SAN FRANCISCO — Multisection CT imaging affected surgical management in 12 of 40 patients undergoing repeat coronary artery bypass grafting and provided helpful information on 30 patients with acute aortic dissection, Dr. Chris Probst said at the annual meeting of the International Society for Minimally Invasive Cardiothoracic Surgery.
“In our clinic, we use it routinely for any patient” scheduled for reoperation after a previous coronary artery bypass graft (CABG), said Dr. Probst, of the department of cardiac surgery at the University of Bonn (Germany). “It is an excellent imaging modality for planning the optimal surgical strategy for reoperative patients, as well as for patients with aortic syndromes to prevent injury to the patient.”
In the group referred for repeat CABG, 99% of all grafts could be visualized by multisection CT, including 34 arterial and 69 vein grafts. Of these, multisection CT allowed assessment of the complete anatomical course of 33 arterial grafts (97%) and 67 vein grafts (97%).
The imaging showed that 83 grafts were patent and 20 were occluded, he said. Among the patent grafts, 12 (14%) showed nonstenotic soft plaques.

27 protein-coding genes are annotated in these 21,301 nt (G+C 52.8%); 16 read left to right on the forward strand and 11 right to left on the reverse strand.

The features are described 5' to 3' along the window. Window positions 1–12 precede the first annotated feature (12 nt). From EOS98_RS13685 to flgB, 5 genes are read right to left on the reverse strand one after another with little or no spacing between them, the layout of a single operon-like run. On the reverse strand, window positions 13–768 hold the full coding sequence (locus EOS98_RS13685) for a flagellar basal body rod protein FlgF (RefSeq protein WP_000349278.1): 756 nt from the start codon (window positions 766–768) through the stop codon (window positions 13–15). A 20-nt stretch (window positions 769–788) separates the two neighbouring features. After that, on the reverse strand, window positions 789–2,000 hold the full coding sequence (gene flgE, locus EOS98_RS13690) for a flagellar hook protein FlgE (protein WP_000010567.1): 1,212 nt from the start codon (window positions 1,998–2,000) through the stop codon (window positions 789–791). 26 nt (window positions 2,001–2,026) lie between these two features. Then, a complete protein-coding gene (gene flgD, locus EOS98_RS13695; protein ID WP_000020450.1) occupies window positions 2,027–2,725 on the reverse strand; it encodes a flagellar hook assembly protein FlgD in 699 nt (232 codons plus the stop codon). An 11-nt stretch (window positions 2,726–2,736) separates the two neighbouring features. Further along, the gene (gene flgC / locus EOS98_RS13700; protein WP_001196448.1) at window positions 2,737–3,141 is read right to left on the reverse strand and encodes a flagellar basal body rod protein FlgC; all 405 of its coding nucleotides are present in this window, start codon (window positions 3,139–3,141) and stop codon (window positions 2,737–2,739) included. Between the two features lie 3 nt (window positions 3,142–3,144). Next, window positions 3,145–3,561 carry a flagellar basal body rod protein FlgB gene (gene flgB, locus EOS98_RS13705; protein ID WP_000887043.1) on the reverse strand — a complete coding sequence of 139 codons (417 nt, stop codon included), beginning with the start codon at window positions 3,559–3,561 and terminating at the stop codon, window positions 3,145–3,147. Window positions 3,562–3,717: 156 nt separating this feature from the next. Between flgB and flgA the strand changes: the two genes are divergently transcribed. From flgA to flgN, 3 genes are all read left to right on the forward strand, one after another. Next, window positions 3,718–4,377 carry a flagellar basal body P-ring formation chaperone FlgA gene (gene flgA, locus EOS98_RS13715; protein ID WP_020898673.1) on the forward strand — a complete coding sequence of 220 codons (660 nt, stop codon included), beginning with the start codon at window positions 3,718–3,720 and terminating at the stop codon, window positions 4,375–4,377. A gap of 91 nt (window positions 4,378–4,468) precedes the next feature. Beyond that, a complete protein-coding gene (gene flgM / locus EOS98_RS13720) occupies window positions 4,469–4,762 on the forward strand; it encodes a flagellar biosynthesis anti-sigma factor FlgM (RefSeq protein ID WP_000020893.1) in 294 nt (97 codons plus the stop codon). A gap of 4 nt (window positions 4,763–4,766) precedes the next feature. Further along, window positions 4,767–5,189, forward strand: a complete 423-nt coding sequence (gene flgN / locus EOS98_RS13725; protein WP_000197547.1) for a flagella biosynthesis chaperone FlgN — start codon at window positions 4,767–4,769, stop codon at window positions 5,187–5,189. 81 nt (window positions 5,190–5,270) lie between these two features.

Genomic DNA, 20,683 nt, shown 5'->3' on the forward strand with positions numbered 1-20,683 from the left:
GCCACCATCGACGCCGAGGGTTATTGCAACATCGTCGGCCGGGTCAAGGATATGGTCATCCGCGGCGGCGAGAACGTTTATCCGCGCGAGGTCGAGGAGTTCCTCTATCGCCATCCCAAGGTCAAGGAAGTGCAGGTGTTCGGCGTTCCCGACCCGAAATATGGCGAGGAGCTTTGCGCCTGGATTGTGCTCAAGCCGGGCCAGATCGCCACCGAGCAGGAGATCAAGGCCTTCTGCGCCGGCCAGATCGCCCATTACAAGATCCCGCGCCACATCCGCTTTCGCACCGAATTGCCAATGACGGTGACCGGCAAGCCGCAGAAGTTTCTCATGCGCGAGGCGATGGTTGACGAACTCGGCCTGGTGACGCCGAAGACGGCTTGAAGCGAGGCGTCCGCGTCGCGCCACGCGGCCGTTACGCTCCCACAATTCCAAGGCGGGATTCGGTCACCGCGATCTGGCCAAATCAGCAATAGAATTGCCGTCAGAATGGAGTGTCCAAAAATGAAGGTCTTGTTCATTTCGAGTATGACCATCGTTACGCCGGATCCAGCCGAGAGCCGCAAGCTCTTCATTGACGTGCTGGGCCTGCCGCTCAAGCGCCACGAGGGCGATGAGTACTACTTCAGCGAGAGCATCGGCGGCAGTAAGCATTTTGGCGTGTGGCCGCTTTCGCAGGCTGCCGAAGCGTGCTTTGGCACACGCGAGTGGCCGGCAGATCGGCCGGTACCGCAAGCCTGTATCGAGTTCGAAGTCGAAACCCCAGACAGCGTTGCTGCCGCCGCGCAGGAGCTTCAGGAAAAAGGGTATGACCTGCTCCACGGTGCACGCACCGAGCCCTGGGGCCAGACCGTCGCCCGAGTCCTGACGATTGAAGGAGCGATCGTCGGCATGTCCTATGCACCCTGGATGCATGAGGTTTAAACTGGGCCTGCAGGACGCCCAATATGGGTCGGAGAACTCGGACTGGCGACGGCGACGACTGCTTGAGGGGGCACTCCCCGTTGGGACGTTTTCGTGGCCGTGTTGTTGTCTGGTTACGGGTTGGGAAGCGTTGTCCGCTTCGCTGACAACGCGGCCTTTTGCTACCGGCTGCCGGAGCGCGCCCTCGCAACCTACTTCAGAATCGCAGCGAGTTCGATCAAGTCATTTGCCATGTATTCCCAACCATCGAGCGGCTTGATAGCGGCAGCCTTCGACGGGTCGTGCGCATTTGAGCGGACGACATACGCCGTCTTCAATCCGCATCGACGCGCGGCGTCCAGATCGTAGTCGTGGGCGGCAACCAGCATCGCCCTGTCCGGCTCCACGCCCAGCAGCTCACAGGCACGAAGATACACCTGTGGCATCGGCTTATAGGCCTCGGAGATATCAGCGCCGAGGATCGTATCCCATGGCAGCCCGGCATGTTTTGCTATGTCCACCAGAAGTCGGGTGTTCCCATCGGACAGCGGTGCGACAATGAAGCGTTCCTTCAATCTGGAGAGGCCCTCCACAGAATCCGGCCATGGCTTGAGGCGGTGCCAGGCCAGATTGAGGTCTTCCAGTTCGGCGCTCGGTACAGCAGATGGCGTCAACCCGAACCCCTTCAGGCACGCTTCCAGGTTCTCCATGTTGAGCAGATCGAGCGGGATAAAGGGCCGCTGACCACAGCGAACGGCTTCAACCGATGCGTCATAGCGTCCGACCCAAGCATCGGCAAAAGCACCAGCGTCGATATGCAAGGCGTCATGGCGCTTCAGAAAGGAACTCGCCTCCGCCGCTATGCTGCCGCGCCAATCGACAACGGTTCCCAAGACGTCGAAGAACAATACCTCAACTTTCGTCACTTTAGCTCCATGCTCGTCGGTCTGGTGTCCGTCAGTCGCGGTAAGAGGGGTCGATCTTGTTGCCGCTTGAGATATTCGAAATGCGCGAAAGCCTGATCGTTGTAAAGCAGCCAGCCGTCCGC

Adherence of the right ventricle to the sternum was seen in 10 patients. Four patients showed adherence of the left internal mammary artery graft; another four patients showed adherence of the saphenous vein graft. Extensive calcifications of the ascending aorta were seen in three patients.
In the 30 patients with acute Stanford type A dissections, the investigators used multisection CT preoperatively to visualize the aortic valve and coronary tree, achieving good pictures of the aortic valve and the proximal and medium segments of the coronary tree. In one 64-year-old patient, for example, it clearly showed that the aortic valve was not involved in the dissection.
Multisection CT may be an important alternative to catheter angiography, which can delay urgent surgery and may only partially provide the sophisticated preoperative evaluation needed for safe surgery, Dr. Probst said. Evaluation of the thoracic aorta, coronary arteries, and grafts, as well as the anatomical relationships of cardiac structures, informs the surgical management of these two groups of patients.
Dr. Probst has no financial relationships with companies that make multisection CT machines.
ECG-gated CT scans of a 64-year-old patient with type A dissection revealed that neither the aortic valve (left) nor the coronary arteries (right, showing left coronary artery) were involved in the dissection, thereby sparing the patient coronary catheterization that would have delayed surgery. Photos courtesy Dr. Chris Probst